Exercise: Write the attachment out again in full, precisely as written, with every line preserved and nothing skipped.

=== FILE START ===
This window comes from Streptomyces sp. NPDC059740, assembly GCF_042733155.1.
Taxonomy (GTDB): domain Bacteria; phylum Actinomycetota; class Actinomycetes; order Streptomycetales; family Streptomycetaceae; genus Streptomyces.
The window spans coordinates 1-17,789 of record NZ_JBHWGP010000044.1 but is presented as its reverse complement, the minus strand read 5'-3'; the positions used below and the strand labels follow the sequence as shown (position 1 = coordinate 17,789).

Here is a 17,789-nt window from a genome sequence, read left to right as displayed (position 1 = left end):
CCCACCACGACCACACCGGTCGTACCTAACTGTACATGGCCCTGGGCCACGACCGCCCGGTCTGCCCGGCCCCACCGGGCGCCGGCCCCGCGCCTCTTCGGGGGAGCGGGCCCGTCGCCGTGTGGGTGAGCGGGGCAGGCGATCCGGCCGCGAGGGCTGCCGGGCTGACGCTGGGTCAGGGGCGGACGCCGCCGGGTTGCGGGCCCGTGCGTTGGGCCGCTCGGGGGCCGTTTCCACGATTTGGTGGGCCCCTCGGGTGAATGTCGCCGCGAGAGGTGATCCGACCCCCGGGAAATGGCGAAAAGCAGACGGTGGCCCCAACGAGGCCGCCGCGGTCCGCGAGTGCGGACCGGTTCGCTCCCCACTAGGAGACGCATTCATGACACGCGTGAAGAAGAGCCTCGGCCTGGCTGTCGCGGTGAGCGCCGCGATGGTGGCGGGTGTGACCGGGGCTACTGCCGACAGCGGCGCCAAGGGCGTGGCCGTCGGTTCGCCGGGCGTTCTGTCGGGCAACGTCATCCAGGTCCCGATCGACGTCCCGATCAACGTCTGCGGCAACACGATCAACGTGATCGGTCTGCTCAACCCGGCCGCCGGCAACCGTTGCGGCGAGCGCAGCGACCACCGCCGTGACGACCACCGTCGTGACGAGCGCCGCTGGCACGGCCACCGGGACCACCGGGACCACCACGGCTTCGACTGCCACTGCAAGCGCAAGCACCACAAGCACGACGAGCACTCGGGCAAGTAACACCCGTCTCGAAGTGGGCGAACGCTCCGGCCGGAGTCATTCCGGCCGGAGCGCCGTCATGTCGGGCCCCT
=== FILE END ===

This window comes from Streptomyces sp. NPDC059740, assembly GCF_042733155.1.
Taxonomy (GTDB): domain Bacteria; phylum Actinomycetota; class Actinomycetes; order Streptomycetales; family Streptomycetaceae; genus Streptomyces.
The window spans coordinates 1-17,789 of record NZ_JBHWGP010000044.1 but is presented as its reverse complement, the minus strand read 5'-3'; the positions used below and the strand labels follow the sequence as shown (position 1 = coordinate 17,789).

Here is a 17,789-nt window from a genome sequence, read left to right as displayed (position 1 = left end):
CCCACCACGACCACACCGGTCGTACCTAACTGTACATGGCCCTGGGCCACGACCGCCCGGTCTGCCCGGCCCCACCGGGCGCCGGCCCCGCGCCTCTTCGGGGGAGCGGGCCCGTCGCCGTGTGGGTGAGCGGGGCAGGCGATCCGGCCGCGAGGGCTGCCGGGCTGACGCTGGGTCAGGGGCGGACGCCGCCGGGTTGCGGGCCCGTGCGTTGGGCCGCTCGGGGGCCGTTTCCACGATTTGGTGGGCCCCTCGGGTGAATGTCGCCGCGAGAGGTGATCCGACCCCCGGGAAATGGCGAAAAGCAGACGGTGGCCCCAACGAGGCCGCCGCGGTCCGCGAGTGCGGACCGGTTCGCTCCCCACTAGGAGACGCATTCATGACACGCGTGAAGAAGAGCCTCGGCCTGGCTGTCGCGGTGAGCGCCGCGATGGTGGCGGGTGTGACCGGGGCTACTGCCGACAGCGGCGCCAAGGGCGTGGCCGTCGGTTCGCCGGGCGTTCTGTCGGGCAACGTCATCCAGGTCCCGATCGACGTCCCGATCAACGTCTGCGGCAACACGATCAACGTGATCGGTCTGCTCAACCCGGCCGCCGGCAACCGTTGCGGCGAGCGCAGCGACCACCGCCGTGACGACCACCGTCGTGACGAGCGCCGCTGGCACGGCCACCGGGACCACCGGGACCACCACGGCTTCGACTGCCACTGCAAGCGCAAGCACCACAAGCACGACGAGCACTCGGGCAAGTAACACCCGTCTCGAAGTGGGCGAACGCTCCGGCCGGAGTCATTCCGGCCGGAGCGCCGTCATGTCGGGCCCCT